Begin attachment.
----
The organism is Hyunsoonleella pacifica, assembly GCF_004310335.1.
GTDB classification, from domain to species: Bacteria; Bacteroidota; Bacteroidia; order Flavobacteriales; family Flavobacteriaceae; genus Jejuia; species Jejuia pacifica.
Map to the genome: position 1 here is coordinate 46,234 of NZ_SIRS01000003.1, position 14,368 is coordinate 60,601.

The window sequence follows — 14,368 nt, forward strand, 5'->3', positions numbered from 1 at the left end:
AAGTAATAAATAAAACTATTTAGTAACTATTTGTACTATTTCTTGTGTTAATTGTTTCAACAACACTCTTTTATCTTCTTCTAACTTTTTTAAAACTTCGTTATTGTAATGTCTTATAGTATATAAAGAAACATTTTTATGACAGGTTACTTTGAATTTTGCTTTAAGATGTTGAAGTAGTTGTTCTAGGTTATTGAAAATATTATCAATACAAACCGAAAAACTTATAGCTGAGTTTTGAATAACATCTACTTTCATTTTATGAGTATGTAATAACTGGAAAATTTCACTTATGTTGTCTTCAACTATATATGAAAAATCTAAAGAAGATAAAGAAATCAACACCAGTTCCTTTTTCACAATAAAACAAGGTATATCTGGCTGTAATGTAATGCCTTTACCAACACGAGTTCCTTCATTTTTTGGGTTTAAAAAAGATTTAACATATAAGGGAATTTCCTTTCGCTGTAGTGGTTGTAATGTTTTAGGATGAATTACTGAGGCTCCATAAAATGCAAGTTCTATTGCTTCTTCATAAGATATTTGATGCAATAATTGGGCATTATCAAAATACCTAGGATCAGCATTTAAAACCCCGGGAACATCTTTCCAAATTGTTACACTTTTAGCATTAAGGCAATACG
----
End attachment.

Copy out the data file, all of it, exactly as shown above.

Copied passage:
The organism is Hyunsoonleella pacifica, assembly GCF_004310335.1.
GTDB classification, from domain to species: Bacteria; Bacteroidota; Bacteroidia; order Flavobacteriales; family Flavobacteriaceae; genus Jejuia; species Jejuia pacifica.
Map to the genome: position 1 here is coordinate 46,234 of NZ_SIRS01000003.1, position 14,368 is coordinate 60,601.

The window sequence follows — 14,368 nt, forward strand, 5'->3', positions numbered from 1 at the left end:
AAGTAATAAATAAAACTATTTAGTAACTATTTGTACTATTTCTTGTGTTAATTGTTTCAACAACACTCTTTTATCTTCTTCTAACTTTTTTAAAACTTCGTTATTGTAATGTCTTATAGTATATAAAGAAACATTTTTATGACAGGTTACTTTGAATTTTGCTTTAAGATGTTGAAGTAGTTGTTCTAGGTTATTGAAAATATTATCAATACAAACCGAAAAACTTATAGCTGAGTTTTGAATAACATCTACTTTCATTTTATGAGTATGTAATAACTGGAAAATTTCACTTATGTTGTCTTCAACTATATATGAAAAATCTAAAGAAGATAAAGAAATCAACACCAGTTCCTTTTTCACAATAAAACAAGGTATATCTGGCTGTAATGTAATGCCTTTACCAACACGAGTTCCTTCATTTTTTGGGTTTAAAAAAGATTTAACATATAAGGGAATTTCCTTTCGCTGTAGTGGTTGTAATGTTTTAGGATGAATTACTGAGGCTCCATAAAATGCAAGTTCTATTGCTTCTTCATAAGATATTTGATGCAATAATTGGGCATTATCAAAATACCTAGGATCAGCATTTAAAACCCCGGGAACATCTTTCCAAATTGTTACACTTTTAGCATTAAGGCAATACG